Matching Items (4)

Filtering by

Clear all filters

151836-Thumbnail Image.png

Perceived parenting, emotion regulation, and adult depression

Description

Previous studies have established a link between parenting style (e.g. authoritarian, authoritative, permissive) and depression in children and adolescents. Parenting factors are also implicated in the development of emotion regulation.

Previous studies have established a link between parenting style (e.g. authoritarian, authoritative, permissive) and depression in children and adolescents. Parenting factors are also implicated in the development of emotion regulation. There is a gap in the literature, however, concerning perceptions of parenting in relation to adult depression. The current study examined the effect of parenting on reported adult depressive symptoms. Of interest was the role of emotion regulation strategies in this relationship. Participants were recruited through Amazon Mechanical Turk, and the sample consisted of 302 adults (125 males, 177 females) ranging in age from 18 to 65. Measures of how participants were parented by their mothers and fathers, emotion regulation strategies most frequently utilized, and current depressive symptoms were collected using an online survey. The emotion regulation strategy, positive reappraisal, was found to moderate the relation between maternal authoritative parenting and depression. Permissive parenting was also significantly predictive of depression, but catastrophizing fully mediated only the relation between maternal permissive parenting and depressive symptoms. Authoritarian parenting was unrelated to depression and emotion regulation in this study. The findings of this study indicate that the effects of how an individual was parented may persist into adulthood. Implications of these findings and future directions for further research are discussed.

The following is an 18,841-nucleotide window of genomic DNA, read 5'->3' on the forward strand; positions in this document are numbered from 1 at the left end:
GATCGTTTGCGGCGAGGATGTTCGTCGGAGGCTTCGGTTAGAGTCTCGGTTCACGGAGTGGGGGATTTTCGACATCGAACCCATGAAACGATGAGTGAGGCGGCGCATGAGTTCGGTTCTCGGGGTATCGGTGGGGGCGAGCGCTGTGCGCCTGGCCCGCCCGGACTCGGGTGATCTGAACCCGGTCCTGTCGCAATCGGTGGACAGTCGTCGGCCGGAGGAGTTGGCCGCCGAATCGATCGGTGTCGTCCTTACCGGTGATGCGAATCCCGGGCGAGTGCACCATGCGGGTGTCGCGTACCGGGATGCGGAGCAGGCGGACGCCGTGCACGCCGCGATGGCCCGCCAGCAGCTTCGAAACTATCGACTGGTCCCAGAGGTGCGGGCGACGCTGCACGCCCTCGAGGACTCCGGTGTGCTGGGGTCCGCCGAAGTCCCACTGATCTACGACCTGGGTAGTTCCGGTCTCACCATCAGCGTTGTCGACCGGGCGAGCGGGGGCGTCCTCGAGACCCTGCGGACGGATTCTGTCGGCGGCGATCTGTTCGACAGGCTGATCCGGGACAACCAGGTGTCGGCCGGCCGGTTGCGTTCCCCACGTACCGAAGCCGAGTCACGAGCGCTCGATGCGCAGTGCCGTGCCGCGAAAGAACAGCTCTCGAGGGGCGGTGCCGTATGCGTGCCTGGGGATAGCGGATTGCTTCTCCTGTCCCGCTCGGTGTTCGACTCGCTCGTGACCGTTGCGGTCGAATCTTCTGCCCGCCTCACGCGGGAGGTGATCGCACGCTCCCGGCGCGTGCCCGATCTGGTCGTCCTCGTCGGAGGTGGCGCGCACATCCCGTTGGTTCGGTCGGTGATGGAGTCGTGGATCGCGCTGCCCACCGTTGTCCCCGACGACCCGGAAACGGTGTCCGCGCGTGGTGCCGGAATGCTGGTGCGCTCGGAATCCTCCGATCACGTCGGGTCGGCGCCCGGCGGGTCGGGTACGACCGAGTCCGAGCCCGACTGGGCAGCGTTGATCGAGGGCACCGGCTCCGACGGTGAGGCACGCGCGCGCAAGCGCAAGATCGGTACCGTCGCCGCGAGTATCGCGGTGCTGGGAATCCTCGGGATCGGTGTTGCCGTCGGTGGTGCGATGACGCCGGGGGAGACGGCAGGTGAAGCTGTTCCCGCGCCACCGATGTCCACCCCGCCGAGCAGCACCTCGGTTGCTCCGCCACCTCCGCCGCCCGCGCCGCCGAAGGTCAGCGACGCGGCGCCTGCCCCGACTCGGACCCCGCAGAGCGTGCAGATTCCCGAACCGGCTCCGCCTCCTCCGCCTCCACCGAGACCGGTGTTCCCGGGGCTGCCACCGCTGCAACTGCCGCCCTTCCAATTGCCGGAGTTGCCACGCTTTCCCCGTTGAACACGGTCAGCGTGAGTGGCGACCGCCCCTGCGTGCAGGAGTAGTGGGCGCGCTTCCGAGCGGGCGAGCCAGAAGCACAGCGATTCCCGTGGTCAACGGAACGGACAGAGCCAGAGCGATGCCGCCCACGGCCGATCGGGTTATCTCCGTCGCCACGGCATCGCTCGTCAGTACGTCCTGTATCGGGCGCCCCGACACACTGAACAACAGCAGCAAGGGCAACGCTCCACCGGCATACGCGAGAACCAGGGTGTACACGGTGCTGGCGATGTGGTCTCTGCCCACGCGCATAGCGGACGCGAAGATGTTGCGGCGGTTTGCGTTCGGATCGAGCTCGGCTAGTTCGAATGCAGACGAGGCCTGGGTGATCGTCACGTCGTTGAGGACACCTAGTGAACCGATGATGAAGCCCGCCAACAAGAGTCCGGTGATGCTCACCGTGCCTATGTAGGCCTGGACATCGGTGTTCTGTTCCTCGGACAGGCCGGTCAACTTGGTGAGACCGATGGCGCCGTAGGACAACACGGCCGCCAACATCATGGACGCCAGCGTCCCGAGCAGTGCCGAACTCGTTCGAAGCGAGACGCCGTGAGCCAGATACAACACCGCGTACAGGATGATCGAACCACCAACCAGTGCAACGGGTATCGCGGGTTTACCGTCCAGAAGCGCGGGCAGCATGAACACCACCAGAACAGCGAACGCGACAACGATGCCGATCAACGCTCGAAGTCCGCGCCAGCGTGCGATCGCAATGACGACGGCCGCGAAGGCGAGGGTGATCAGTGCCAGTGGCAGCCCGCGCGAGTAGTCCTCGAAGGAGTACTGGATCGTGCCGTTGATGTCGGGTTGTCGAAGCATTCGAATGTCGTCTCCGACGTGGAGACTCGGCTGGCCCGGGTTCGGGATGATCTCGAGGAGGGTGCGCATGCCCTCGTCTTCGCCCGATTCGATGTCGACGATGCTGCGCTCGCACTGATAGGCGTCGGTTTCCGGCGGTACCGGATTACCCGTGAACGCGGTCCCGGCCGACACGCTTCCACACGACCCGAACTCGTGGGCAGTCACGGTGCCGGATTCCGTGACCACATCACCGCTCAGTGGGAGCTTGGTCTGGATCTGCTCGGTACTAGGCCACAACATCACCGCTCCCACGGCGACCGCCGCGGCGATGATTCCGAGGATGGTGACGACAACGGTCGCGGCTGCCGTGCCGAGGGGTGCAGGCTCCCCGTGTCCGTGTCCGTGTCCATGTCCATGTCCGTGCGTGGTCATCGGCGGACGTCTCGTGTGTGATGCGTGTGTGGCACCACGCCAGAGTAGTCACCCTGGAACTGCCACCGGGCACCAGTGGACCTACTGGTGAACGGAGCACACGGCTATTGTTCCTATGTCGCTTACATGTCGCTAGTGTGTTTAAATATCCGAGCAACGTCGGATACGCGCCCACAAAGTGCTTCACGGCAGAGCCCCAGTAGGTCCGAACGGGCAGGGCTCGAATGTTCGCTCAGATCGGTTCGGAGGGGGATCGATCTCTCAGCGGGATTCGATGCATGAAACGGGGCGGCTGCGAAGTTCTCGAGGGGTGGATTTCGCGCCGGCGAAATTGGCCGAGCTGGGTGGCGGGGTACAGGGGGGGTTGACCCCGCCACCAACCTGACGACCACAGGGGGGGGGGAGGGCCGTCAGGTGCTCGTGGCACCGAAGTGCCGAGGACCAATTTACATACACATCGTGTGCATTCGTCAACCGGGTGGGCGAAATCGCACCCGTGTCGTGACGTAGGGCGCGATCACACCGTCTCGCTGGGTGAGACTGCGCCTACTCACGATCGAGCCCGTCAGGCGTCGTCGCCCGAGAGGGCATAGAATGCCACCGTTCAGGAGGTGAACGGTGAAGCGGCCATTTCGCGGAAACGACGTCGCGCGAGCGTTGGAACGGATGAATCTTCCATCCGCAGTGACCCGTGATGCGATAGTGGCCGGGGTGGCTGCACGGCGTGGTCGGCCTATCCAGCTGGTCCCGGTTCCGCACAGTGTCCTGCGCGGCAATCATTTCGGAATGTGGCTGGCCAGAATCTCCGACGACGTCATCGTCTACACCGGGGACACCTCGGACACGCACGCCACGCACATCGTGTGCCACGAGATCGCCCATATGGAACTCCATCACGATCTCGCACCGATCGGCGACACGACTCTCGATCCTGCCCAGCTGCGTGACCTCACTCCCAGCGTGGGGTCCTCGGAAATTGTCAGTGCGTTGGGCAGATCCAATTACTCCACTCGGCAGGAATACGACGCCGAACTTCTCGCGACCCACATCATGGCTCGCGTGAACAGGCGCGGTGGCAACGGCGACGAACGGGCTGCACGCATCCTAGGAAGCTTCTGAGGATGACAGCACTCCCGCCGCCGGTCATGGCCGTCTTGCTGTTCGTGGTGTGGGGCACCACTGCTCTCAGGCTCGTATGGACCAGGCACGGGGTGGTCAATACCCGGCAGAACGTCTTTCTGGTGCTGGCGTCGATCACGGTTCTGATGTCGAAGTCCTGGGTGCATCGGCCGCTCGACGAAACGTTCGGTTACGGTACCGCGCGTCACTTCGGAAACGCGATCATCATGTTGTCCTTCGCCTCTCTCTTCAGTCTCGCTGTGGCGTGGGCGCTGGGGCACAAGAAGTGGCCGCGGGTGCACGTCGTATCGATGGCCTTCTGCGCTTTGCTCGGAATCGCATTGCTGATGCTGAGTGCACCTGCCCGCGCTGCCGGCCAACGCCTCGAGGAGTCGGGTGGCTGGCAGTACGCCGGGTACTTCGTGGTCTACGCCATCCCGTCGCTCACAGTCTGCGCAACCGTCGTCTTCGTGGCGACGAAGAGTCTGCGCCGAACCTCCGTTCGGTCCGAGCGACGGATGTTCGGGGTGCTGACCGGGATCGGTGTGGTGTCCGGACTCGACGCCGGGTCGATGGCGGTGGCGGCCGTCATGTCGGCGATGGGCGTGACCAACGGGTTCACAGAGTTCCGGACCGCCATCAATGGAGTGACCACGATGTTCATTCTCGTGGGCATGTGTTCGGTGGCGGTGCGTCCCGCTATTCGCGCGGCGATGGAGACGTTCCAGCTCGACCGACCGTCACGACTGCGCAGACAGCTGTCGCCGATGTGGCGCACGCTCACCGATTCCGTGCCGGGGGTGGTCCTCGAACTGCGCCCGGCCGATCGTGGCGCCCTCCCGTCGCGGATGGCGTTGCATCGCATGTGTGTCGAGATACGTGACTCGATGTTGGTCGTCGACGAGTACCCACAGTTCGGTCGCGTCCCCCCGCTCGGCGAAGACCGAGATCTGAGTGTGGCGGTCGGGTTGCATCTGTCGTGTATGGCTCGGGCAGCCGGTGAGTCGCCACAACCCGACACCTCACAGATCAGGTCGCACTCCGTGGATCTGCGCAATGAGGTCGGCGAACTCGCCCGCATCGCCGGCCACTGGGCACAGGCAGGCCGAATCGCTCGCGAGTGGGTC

Contributors

Agent

Created

Date Created
  • 2013

153552-Thumbnail Image.png

Predictors of mental health in parents of children with epilepsy

Description

This study was designed to contribute to the existing research on the coping behaviors, social support, and mental health outcomes in parents of children with epilepsy in the United States.

This study was designed to contribute to the existing research on the coping behaviors, social support, and mental health outcomes in parents of children with epilepsy in the United States. A questionnaire was disseminated and administered via a web-based interface. One hundred and fifty-two participants, predominantly Caucasian, married women with more than one child under the age of eighteen completed the survey.

After controlling for demographic variables, mediational analysis revealed that perceived social support explained the relation between perceived child disability and depression and anxiety. Additionally, it partially explained the relation between perceived family burden and depression, anxiety, and stress. Further, parent perception of their child's disability and perceived family burden did not predict emotion-focused or social support coping. However, both emotion-focused and social support coping behaviors were related to reductions in depression in this sample.

Contributors

Agent

Created

Date Created
  • 2015

126911-Thumbnail Image.png

Access to Healthcare Among Those Experiencing Homelessness: A Depression Screening Project

Description

Homeless individuals encounter barriers such as lack of health insurance, increased cost of care and unavailability of resources. They have increased risk of comorbid physical disease and poor mental health.